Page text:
Writing a will when you are unwell may add an extra layer of complication to the process. But as Penny Munro (pictured above), a private client specialist at Thrings, explains, video calls and a considered approach are ensuring people’s wishes are being captured during the current period of uncertainty.
The coronavirus outbreak has led to more people taking the time to write their wills and make sure it responds to the needs of their family. For others, the need to write or amend their will is more pressing due to illness.
Solicitors acting in connection with the execution of wills are considered key workers by the Government. At Thrings, we are encouraging clients to approach their will in the same way as if they were in full health, with our solicitors helping clients to consider their choices and confirming the validity of their will.
Making your will if you are unwell
As solicitors, we make sure our clients’ wishes are carried out appropriately, that their will is signed properly, that they have the mental capacity to make decisions freely and they are not being coerced in any way. We also assess whether any medication could be affecting their judgement. If there is no proof of mental capacity, it could cause the will to be challenged later. In some cases, we may need to liaise with a doctor to confirm the client’s mental capacity (having sought their permission beforehand).
In usual circumstances, we meet our clients in person to discuss their circumstances, finances, assets and potential beneficiaries. This conversation provides both parties with the opportunity to ask questions and explore any potential complications. We also use the meeting to ensure the owner of the will – or ‘testator’ – is mentally capable and not under duress. Thankfully, during the lockdown, video calls are helping us to ‘meet’ clients, have these important conversations and carry out our stringent legitimacy checks.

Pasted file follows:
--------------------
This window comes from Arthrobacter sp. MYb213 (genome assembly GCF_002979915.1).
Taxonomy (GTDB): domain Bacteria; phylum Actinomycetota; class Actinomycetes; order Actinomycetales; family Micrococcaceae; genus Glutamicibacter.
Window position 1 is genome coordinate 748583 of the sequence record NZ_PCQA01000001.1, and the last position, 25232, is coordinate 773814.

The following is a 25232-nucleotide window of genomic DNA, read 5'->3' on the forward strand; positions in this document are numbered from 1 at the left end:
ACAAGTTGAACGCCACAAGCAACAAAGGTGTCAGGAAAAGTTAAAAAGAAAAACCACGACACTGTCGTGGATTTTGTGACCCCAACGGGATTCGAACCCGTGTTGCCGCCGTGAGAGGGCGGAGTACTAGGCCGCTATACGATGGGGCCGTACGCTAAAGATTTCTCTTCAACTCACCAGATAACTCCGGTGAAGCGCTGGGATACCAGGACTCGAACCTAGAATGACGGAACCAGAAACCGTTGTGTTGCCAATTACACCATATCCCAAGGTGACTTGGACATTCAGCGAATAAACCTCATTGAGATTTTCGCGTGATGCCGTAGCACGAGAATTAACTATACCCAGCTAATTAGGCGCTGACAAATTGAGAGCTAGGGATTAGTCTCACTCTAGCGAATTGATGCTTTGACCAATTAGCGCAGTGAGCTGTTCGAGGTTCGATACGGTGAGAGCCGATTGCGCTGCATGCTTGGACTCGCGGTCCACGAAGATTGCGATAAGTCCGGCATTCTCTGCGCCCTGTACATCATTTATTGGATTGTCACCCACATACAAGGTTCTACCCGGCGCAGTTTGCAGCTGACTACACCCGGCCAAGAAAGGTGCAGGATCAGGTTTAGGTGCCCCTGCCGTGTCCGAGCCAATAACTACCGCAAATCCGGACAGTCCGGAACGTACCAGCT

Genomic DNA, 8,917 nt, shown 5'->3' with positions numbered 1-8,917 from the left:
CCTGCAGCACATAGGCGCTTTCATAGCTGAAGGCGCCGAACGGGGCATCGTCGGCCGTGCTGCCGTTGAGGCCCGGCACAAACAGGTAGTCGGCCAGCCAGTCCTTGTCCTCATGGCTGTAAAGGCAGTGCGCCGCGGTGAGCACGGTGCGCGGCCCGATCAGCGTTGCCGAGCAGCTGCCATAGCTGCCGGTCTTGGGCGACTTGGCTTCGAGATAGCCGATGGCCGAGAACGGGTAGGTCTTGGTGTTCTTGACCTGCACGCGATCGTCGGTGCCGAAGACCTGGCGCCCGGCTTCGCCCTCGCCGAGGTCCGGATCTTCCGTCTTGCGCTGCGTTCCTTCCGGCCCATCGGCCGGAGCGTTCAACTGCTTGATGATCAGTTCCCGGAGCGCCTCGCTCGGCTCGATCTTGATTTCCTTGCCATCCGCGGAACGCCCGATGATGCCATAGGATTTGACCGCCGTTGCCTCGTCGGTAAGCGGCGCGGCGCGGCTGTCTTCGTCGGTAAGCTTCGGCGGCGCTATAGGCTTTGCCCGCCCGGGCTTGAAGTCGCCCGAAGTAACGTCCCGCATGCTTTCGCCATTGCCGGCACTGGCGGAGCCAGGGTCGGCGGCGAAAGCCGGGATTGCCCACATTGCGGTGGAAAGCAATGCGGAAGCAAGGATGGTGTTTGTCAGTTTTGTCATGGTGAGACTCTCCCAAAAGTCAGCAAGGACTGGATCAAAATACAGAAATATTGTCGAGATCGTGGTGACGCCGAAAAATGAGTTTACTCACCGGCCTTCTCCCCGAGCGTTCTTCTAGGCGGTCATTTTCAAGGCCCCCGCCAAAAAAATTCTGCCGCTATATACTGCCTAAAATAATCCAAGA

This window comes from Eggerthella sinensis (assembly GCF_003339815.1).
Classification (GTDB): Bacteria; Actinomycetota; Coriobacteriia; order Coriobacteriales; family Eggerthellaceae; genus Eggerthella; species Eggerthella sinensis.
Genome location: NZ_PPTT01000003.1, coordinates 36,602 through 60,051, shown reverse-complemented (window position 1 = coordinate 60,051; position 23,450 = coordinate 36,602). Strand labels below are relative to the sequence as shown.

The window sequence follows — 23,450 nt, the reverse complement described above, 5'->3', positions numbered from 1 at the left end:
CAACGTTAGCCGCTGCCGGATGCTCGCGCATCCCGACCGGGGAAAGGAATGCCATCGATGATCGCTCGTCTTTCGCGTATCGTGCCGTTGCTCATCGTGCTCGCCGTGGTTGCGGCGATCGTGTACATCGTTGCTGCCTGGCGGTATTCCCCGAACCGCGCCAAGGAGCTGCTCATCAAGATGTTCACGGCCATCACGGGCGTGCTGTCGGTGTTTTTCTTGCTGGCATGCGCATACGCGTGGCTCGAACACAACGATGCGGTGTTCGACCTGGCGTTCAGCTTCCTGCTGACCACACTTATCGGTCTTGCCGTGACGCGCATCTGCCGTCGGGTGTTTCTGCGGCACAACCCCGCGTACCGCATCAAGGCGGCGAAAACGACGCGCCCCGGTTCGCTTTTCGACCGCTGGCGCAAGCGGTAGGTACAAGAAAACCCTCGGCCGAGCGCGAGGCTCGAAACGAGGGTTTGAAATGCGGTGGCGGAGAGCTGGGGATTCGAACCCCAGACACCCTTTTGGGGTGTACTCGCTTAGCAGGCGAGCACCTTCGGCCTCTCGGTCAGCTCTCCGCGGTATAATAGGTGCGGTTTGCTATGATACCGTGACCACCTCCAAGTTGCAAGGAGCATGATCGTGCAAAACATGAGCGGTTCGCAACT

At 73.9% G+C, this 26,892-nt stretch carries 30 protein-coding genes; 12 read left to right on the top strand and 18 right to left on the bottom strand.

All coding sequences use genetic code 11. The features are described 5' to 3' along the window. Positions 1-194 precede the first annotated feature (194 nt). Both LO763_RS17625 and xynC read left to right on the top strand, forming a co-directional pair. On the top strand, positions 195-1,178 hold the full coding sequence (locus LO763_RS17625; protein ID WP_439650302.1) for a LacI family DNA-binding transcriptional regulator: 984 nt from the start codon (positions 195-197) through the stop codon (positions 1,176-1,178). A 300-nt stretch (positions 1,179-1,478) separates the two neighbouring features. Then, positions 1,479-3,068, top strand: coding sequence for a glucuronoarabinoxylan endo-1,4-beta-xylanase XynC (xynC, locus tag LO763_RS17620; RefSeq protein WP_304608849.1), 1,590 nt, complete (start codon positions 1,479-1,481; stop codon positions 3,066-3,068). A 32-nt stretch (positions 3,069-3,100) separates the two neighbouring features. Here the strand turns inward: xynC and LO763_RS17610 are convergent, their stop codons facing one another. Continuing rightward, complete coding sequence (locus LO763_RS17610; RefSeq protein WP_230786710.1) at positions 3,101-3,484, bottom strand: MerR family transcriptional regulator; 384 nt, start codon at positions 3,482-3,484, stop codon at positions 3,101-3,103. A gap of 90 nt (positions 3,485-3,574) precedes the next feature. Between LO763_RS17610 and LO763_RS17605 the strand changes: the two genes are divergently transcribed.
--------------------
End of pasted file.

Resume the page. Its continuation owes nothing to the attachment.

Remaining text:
Choosing your beneficiaries during times of uncertainty
Choosing beneficiaries and deciding how to divide an estate may be more complex at the moment because of the economic uncertainty. Children or other relatives who are not currently dependent on the testator may find themselves in a difficult financial situation due to a change in circumstances caused by the outbreak.
It is often helpful to speak to a specialist wills lawyer about family-specific circumstances, including a discussion about how best to support those who will benefit from the estate.
Speaking to beneficiaries while you are unwell
Many testators decide to speak to beneficiaries about their wishes before their will is finalised (there is no requirement for this to happen). In some situations, administering an estate can become problematic. Family members may feel disappointed by the way the estate is divided or unhappy with how a sole executor is handling matters. Talking the arrangements through first can help the process run smoothly later.
Although it can help for executors to know they have been appointed to handle an estate, there is no obligation to speak to anyone about the contents of the will. The document is confidential and does not become public until grant of probate is issued after death. The only parts of the will that are not legally binding are those surrounding funeral wishes. The testator may want to discuss this with loved ones to make sure they understand their requests.